Australia will consider vaccines as part of the response strategy if an incursion of the highly contagious foot and mouth disease (FMD) is detected in Australia.
A policy statement on the Department of Agriculture, Water and the Environment (DAWE) website states Australia will prepare as though vaccination will be used in the event of an FMD outbreak, to allow preparatory measures to be put in place.
At present there is no FMD vaccine kept in Australia which means in the early investigation phases of an incursion strain typing of the virus would take place before Australia would be able to order the specific strain vaccine rom the United Kingdom, where it is kept.
And according to disease specialists, this process could take up to 14 days.
Group leader at the Australian Centre for Disease Preparedness (ACDP) Wilna Vosloo said the FMD vaccine is killed or "inactivated".
"Normally killed vaccines are not quite as efficacious as a live vaccine, but it is much safer," Ms Vosloo said.
"During the production process there are a lot of quality control steps to ensure that the virus is completely killed before it goes into the formulation."
She said FMD is a complex virus because it has more than one serotypes.
"There are actually seven serotypes so in effect you have seven different diseases," Ms Vosloo said.
"A vaccine against one serotype is not going to protect against another serotype."
On top of this she said in each serotype there are a number of variants.
"Should we have an outbreak in Australia, we would need to determine what is the serotype, what is the specific variant, and if it is something that we have no intelligence about, we will need first to do some laboratory tests to see what would be the best strain to get in," Ms Vosloo said.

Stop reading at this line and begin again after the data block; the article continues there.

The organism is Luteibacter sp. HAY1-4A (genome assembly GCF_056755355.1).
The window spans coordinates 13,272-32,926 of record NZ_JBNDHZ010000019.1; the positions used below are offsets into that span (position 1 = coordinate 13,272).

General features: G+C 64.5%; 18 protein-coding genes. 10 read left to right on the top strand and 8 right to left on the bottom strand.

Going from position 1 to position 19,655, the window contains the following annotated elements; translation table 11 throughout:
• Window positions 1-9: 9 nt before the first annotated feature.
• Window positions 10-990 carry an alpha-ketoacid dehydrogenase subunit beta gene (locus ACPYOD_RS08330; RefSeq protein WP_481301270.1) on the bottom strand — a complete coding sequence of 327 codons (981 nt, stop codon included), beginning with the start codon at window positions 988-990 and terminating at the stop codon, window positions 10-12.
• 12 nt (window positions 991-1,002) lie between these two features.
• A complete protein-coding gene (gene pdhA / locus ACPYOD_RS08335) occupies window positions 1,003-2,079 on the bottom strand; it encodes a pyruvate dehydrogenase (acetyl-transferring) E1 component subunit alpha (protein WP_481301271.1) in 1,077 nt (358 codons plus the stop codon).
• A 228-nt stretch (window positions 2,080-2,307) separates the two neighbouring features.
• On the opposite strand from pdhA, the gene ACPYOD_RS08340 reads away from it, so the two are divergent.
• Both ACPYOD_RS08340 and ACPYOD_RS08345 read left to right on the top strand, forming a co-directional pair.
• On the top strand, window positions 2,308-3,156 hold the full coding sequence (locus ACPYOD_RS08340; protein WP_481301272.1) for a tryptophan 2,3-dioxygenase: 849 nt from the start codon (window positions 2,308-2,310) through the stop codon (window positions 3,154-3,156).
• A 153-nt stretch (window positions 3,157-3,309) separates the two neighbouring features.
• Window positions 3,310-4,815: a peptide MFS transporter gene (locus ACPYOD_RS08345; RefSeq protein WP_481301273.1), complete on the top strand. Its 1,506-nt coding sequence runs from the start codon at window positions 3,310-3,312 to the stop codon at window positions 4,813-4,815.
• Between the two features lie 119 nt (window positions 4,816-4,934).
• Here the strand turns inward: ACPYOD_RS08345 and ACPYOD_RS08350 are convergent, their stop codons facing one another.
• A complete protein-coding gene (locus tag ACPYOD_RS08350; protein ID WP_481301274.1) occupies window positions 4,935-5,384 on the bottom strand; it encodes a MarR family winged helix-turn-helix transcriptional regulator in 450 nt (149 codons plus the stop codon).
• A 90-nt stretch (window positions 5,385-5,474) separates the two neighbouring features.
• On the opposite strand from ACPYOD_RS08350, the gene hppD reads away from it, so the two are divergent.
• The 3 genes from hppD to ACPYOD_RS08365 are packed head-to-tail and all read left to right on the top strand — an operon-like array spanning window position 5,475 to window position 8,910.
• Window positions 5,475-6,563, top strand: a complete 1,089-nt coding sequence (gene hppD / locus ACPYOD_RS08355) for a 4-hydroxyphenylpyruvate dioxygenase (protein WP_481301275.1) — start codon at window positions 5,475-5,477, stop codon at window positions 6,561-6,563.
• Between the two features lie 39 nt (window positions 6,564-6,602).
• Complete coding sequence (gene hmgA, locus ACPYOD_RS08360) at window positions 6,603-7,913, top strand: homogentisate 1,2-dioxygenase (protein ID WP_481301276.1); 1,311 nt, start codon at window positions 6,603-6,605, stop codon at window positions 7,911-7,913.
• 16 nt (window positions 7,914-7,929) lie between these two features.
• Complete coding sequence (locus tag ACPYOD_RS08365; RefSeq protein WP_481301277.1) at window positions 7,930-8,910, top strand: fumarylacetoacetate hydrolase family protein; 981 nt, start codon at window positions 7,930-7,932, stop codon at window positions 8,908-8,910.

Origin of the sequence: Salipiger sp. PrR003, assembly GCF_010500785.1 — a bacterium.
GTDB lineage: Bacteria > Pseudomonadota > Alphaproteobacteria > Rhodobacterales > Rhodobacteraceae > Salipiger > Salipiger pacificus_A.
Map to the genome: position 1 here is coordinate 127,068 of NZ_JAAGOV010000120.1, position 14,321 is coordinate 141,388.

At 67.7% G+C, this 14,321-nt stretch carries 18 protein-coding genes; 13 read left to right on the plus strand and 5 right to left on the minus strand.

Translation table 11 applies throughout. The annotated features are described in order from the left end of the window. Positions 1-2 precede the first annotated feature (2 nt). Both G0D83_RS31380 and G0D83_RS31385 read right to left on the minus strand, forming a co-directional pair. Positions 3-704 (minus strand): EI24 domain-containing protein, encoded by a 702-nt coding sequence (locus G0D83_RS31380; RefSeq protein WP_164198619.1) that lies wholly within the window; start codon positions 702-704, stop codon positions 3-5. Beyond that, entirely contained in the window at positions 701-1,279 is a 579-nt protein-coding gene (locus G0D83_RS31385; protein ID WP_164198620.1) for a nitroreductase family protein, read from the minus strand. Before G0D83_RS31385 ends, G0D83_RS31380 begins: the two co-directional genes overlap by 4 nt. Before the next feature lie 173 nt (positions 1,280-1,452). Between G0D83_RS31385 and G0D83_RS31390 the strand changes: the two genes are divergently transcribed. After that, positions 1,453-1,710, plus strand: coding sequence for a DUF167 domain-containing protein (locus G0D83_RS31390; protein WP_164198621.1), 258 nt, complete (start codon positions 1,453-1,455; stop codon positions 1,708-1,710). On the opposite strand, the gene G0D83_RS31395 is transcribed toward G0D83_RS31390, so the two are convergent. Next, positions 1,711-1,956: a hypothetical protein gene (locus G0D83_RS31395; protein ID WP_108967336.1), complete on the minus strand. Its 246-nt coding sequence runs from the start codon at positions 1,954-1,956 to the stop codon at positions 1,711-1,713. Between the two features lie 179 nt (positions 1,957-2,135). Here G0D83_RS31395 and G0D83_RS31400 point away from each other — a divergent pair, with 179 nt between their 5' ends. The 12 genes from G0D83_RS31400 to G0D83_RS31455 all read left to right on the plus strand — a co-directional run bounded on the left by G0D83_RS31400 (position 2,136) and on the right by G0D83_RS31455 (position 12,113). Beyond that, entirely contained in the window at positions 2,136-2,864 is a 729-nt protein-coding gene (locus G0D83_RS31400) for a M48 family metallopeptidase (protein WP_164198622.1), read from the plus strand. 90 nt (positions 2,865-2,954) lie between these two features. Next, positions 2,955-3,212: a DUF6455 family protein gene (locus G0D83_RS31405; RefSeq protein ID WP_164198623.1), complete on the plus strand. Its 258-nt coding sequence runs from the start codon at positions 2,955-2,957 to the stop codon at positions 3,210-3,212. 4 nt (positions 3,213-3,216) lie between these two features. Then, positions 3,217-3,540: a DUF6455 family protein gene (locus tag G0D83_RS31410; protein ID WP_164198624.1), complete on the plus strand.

"As soon as we know what variant it is we will know what vaccine to order. That will then need to be formulated and shipped to Australia."
Used alone however, the vaccine will not completely eradicate the disease.
"As we have seen with COVID-19 in humans, if you don't have other control measures, a vaccine is just a tool in a tool kit to control and eradicate a disease," Ms Vosloo said.
"The industry would have to have other measures such as movement control and giving the vaccine time to work because the animals are not immune immediately, it takes time for an immunity to build.
"It is going to be an incredibly important aspect to the tool kit, but it is not going to be the only that that will help control the virus outbreak."
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